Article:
Upon tasting, I could tell that there was still quite a bit of sweetness from the papaya, but there was a marked acidity and alcoholic nature to the brew as well. The pasteurized version definitely had a cleaner, less sulfuric aspect to it. Also, there was no overreaching, bready aspect as there had been in the pu-erh pomegranate 'buch. Lower in alcohol content than the pu-erh, but quite a bit more delicious. I call this one a success.
How to Make Kombucha Wine
I'll bet you've been sitting on that champagne yeast for quite a while, eh? Well hopefully by now you've honed your kombucha craft and are ready to take it to the next level with a wine. Most yeast packets you find at brew shops contain 5 grams, and are intended for a 5 gallon brew. So, just use the 1 gram of yeast per gallon you're going to make. You'll want to dissolve the yeast in some warm water before mixing it with your kombucha, that way it's nicely dispersed throughout the fermentation vessel.
As for the kombucha, my methodology was to cease primary fermentation while the 'buch is still slightly sweet, in an effort to minimize any strange acidic notes I might not want in the final wine brew. I also added sugar to the 'buch, after dissolving it in warm water so I didn't have to heat up my kombucha. If you're interested in trying this method with pasteurized kombucha, go ahead and boil your brew and add the sugar so that it will dissolve nicely. I used 1 cup of sugar per gallon of wine I was going to brew, to be sure the yeast had plenty of food to metabolize into alcohol.
Wine usually features some type of fruit, and so did this one. Utilizing organic papaya and organic pomegranate concentrates served this purpose; also, the sugar and other nutrients in the juices will be additional food for the yeast. The sweetness, flavor and consistency of your fruit juice will likely vary from mine, but I used 6 ounces of concentrate per 1 gallon brew. Keep in mind this is a matter of preference and you should probably err on the side of more concentrate rather than less.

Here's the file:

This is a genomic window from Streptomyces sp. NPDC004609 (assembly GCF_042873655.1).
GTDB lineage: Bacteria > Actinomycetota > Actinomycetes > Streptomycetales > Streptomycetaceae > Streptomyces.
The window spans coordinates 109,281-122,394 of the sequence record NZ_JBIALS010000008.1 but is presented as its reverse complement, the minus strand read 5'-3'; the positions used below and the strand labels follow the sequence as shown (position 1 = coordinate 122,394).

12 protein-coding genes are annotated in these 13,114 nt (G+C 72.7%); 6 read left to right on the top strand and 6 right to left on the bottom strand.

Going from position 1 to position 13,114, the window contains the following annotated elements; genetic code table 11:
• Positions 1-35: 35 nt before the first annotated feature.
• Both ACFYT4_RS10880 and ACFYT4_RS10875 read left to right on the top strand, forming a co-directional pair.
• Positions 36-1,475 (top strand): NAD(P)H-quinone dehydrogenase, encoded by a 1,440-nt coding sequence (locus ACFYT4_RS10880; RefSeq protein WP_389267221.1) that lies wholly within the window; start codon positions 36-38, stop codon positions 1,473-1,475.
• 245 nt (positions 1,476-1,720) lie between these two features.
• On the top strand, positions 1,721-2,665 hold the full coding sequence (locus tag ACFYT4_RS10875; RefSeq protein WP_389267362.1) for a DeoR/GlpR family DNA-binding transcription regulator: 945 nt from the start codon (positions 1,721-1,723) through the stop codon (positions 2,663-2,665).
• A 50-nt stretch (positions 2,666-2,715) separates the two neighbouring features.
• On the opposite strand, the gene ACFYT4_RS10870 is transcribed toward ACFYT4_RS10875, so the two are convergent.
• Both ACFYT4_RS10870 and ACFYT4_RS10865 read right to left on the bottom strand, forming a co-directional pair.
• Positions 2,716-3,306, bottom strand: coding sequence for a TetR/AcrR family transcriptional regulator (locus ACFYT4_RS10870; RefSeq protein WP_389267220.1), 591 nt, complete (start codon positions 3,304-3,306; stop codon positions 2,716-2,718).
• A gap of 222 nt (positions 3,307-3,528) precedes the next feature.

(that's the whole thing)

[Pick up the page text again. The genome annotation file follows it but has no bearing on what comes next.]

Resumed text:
After pouring the fruit concentrates into my designated carboys, I added the warm yeast-water. Then, I poured the kombucha into the carboy, capped with airlocks, labeled them, and let them sit until the airlock's bubbling ceased.
Now for the hard part - waiting. Try not to let this part bother you! One of the great things about kombucha in general is the speed with which this ferment is ready to be consumed. But if you want to take your brewing repertoire to the next level, it's going to take a little patience.
So, get another 'buch brew going, put a wine reminder in your calendar (start tasting when almost all bubbling has ceased), and relish that day in the semi-distant future when your fruity, dry 'buch wine is boozy and bodacious!
Watermelon Salad with Ajo Blanco (Spanish White Gaspacho) and kombucha
This bountiful salad is a wonderful Spanish / American cuisine blend that I recently created and would love to share. Ajo Blanco is a very old-school Spanish chilled garlic and almond soup. It's rich and creamy, though inexpensive and dairy-free. Usually this Gaspacho is served with green grapes or melon, which gives this blended soup pops of crisp crunchy texture and ever-so sweet grape fragrance, which is what got me thinking about watermelon. Start by making your Ajo Blanco, as you will need to cool it in the fridge before serving. If you are up for it, let it stand overnight in the fridge to really get the flavors working